Eastern Kangaroo Island will get a new Optus mobile phone base station under Round 4 of the Federal Government's Mobile Black Spot Program.
Federal Minister for Regional Services Senator Bridget McKenzie on Friday, March 22 announced the locations of 29 new base stations in South Australia, improving mobile coverage in regional and remote communities.
The Federal Member for Mayo, Rebekha Sharkie meanwhile says many more towers are needed.
Island residents have also been critical of the new Telstra tower at Gosse being labelled as reaching Stokes Bay, when it's signal does not get all the way down to the coast due to the steep terrain.
South Australia's Minister for Primary Industries and Regional Development Tim Whetstone welcomed Friday's announcement and said the state's economic growth would be driven by effective mobile communications.
"The Marshall Liberal Government made a clear election commitment to help address mobile black spots across the state and this is announcement is significant step forward for regional South Australia," Minister Whetstone said.
Senator Bridget McKenzie said; "The Federal Coalition Government has worked closely with the South Australian Government as well as telecommunication providers to identify these key sites across the state."
Under Round 4 of the program, $19.4 million will be invested in mobile infrastructure in South Australia. This includes $5.5 million funding from the Commonwealth and $5.3 million from the South Australian Government.
Base stations under the first three rounds are scheduled to be operational by June 10, 2019. Round 4 base stations are expected to roll out shortly with the first new base stations being activated by the second half of the year.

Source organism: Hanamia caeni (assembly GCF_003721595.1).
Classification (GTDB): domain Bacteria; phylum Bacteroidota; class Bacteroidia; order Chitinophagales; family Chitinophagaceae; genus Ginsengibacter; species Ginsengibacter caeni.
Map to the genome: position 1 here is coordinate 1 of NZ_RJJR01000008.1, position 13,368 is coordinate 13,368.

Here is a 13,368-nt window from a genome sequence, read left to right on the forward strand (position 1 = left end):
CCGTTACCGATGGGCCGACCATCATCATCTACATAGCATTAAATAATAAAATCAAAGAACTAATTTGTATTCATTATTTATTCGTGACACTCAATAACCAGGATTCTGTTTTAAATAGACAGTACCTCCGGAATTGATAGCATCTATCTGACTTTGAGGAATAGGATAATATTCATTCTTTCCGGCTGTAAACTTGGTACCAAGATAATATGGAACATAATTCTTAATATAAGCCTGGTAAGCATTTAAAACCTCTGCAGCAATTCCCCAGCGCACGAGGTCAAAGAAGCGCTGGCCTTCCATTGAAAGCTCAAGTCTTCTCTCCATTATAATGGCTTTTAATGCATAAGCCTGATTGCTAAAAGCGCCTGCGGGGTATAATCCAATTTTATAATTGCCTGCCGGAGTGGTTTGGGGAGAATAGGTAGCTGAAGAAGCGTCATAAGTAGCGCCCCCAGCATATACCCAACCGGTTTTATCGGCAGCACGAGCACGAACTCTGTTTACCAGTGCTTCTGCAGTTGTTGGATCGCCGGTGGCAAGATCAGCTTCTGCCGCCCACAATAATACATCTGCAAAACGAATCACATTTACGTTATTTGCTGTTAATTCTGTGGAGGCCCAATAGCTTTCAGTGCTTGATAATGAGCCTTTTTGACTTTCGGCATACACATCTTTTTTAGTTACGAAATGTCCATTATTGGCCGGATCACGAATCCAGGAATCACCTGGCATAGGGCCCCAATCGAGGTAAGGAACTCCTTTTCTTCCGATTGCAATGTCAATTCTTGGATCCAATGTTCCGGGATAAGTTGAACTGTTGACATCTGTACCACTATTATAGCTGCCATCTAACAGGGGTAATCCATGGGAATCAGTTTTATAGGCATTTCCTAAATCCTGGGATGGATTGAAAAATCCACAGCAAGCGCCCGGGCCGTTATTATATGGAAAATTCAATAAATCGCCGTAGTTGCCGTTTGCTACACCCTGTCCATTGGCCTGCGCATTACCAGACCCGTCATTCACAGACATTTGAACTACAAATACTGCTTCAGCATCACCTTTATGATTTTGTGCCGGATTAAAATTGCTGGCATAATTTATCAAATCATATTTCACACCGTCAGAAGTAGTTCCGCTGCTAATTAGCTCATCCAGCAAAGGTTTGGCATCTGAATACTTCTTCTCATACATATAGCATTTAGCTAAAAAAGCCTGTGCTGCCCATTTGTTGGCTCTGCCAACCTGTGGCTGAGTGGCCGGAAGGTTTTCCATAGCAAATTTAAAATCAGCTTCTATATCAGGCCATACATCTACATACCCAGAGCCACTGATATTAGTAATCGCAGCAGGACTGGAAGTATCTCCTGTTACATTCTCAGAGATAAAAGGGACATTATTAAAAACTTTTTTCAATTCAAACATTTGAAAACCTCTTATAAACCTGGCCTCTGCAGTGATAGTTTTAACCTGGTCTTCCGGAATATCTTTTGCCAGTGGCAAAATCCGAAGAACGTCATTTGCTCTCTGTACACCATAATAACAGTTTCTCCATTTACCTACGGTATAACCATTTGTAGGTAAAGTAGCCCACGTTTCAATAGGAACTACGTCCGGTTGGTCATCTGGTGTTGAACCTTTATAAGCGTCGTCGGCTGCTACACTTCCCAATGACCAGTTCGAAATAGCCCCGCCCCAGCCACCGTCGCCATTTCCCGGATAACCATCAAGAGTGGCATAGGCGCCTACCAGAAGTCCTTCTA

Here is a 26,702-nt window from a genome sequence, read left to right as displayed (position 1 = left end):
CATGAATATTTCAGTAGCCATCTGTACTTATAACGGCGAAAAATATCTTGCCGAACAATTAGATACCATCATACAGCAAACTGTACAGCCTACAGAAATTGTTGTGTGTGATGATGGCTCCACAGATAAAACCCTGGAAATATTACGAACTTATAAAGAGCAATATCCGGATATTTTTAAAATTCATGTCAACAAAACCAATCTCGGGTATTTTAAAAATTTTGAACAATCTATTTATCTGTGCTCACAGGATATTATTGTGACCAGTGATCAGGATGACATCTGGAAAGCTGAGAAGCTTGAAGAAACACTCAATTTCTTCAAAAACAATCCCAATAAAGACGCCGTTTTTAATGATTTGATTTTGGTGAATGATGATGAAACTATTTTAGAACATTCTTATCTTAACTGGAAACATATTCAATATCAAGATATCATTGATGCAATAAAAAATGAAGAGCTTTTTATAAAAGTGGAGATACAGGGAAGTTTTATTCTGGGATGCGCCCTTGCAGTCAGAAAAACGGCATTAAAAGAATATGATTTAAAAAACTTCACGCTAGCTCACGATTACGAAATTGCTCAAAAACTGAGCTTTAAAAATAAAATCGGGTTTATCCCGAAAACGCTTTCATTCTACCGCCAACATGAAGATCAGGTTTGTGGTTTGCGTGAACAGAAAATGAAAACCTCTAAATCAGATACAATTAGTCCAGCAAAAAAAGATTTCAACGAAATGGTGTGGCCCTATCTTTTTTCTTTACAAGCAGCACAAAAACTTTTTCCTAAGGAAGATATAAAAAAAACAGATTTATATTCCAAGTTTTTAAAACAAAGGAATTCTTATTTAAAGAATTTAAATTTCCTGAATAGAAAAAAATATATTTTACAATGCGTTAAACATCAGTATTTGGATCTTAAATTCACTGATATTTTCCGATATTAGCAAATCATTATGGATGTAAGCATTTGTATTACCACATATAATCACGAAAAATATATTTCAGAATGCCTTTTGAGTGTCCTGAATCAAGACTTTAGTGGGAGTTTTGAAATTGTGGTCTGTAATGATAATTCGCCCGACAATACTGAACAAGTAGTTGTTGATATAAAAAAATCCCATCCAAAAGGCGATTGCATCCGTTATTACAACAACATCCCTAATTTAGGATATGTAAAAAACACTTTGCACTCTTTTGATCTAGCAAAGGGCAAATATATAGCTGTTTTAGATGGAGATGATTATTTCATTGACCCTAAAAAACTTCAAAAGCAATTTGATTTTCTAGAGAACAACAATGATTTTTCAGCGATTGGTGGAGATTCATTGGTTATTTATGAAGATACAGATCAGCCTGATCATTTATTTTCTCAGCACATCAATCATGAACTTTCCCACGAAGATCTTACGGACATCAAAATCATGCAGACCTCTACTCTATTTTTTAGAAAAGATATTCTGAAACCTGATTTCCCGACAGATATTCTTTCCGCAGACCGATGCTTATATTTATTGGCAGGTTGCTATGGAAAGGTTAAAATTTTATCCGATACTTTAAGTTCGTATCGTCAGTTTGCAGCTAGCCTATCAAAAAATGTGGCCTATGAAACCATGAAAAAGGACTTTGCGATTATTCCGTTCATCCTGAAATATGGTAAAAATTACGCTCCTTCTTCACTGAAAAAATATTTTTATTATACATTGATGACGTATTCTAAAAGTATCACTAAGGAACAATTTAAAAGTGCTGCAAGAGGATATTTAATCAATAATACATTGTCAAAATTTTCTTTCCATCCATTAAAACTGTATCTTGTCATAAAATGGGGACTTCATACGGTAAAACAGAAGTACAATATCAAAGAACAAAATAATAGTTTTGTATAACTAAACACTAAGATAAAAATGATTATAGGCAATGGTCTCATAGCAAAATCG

The list of new South Australian locations is below. For further details on Round 4 visit: www.communications.gov.au/mbsp
It is not specified in the announcements where exactly the new Optus "macrocell" infrastructure will be built or placed on eastern Kangaroo Island.
There is a new Telstra "macrocell" tower at Gosse built under Round 3 that is now reaching wide area of western Kangaroo Island, but reports are that the new tower does not reach down to the coast and the locality of Stokes Bay, despite being labelled as such.
There is a new Optus "small cell" tower at the Rockpool Cafe that services that immediate area.
Federal Member disappointed
Plans to build a mobile phone black spot base station along one of the most dangerous roads in the Hills, and another on Kangaroo Island, was great news for Mayo but the tally fell far short of the need in the electorate, local MP Rebekha Sharkie said.
"Long Valley Road between Wistow and Strathalbyn is now a high traffic route and sadly, due to recent fatalities, one of the most dangerous roads in our region so I was pleased to learn that the Federal Government had allocated funds from Round 4 of the Mobile Black Spot Program to address the poor to non-existent mobile phone reception in this area," Ms Sharkie said.
"The eastern side of Kangaroo Island is also a well-known mobile black spot and given that the Island is on track to receive 300,000 visitors a year, a new base station in that area is a prudent public safety measure for locals and tourists.
"This is the first round of the program announced since I was first elected, and while these sites are welcomes we are still left with too many black spots across Mayo.
"I call on both the major parties to commit to yearly rounds and not just announcements near elections."
Across the nation 180 new base stations will be delivered in Round 4 with $25 million in Federal funding and co-contributions from state governments and the mobile carriers worth $58 million.
It takes the tally for all four rounds to more than 1000 mobile base stations across Australia with a combined investment of more than $760 million.
In the previous three rounds, with $220 million in Federal investment, Mayo was granted black spots sites in Montacute, Stokes Bay, Gosse, Parawa and Ashbourne.